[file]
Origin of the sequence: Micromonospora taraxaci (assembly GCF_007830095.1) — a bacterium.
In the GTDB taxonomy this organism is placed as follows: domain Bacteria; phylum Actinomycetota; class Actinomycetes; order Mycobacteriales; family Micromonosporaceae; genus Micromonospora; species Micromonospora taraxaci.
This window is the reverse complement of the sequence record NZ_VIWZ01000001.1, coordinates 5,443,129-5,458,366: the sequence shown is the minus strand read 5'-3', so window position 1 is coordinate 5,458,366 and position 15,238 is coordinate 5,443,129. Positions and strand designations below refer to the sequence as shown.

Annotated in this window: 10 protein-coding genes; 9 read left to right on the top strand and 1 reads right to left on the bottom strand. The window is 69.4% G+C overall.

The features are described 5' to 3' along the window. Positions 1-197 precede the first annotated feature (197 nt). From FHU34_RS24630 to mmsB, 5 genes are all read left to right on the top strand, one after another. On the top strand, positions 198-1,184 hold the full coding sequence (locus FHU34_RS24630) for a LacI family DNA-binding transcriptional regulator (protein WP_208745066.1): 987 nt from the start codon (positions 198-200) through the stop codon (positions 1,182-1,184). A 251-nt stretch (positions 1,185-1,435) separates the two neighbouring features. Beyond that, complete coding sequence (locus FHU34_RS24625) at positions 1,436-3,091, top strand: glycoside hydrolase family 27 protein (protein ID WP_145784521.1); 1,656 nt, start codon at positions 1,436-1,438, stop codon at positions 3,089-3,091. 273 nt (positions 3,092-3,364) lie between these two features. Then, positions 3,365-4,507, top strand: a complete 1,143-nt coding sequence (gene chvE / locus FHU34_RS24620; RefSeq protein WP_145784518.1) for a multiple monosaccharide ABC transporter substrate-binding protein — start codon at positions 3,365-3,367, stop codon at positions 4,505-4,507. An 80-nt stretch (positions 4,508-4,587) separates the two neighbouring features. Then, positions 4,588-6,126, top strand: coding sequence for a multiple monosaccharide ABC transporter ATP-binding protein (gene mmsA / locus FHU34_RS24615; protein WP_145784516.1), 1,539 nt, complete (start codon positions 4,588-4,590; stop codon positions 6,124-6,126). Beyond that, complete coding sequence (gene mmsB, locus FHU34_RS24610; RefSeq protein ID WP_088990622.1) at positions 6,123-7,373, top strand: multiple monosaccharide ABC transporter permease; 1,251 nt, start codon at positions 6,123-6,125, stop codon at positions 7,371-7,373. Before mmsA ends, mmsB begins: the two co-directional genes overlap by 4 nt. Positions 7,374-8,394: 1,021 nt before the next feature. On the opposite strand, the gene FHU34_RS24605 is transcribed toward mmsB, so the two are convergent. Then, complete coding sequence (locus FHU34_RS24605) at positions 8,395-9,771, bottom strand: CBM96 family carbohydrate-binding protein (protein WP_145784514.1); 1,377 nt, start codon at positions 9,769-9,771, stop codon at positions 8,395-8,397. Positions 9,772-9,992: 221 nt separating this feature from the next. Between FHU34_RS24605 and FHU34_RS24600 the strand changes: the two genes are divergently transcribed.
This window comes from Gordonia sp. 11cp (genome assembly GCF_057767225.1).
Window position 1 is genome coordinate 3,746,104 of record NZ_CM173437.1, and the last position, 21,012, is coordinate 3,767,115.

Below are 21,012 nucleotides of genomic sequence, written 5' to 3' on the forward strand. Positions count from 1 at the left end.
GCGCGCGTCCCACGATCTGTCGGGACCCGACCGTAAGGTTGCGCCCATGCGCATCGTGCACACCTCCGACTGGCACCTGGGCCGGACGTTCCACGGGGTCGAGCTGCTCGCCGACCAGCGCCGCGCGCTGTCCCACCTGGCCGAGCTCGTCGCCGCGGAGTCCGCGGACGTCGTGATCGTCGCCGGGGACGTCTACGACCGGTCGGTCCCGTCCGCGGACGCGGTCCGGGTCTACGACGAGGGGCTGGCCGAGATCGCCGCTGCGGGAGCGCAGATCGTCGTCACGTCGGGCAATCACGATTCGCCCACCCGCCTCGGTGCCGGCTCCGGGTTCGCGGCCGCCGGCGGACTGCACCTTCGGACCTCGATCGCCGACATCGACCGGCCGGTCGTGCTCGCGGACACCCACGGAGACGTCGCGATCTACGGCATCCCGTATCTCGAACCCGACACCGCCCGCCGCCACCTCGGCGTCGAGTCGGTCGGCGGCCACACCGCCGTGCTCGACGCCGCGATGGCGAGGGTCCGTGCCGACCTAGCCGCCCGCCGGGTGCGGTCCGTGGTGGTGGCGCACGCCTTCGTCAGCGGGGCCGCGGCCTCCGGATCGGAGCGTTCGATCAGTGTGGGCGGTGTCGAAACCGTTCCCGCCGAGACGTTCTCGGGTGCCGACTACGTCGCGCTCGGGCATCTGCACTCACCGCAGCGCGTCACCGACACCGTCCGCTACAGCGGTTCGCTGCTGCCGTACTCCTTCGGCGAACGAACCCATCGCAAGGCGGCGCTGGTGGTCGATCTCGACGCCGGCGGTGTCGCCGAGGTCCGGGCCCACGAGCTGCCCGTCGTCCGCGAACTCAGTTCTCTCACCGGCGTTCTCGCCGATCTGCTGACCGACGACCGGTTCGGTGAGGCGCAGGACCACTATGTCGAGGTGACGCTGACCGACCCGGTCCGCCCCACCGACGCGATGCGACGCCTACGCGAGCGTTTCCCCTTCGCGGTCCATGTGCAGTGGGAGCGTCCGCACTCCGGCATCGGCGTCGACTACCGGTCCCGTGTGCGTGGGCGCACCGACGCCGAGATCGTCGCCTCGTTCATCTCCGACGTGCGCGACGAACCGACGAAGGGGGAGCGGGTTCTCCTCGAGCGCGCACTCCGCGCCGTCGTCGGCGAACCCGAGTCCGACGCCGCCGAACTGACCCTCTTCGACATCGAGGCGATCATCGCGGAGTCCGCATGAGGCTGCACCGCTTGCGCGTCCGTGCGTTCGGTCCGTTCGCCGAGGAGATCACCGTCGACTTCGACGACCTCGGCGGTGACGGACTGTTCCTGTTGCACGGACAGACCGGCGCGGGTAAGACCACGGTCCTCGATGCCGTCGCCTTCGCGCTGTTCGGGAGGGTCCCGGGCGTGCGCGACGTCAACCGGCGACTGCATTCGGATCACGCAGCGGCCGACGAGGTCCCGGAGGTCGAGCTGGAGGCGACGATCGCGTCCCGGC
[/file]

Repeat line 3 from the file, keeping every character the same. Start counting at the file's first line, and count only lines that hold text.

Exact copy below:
This window is the reverse complement of the sequence record NZ_VIWZ01000001.1, coordinates 5,443,129-5,458,366: the sequence shown is the minus strand read 5'-3', so window position 1 is coordinate 5,458,366 and position 15,238 is coordinate 5,443,129. Positions and strand designations below refer to the sequence as shown.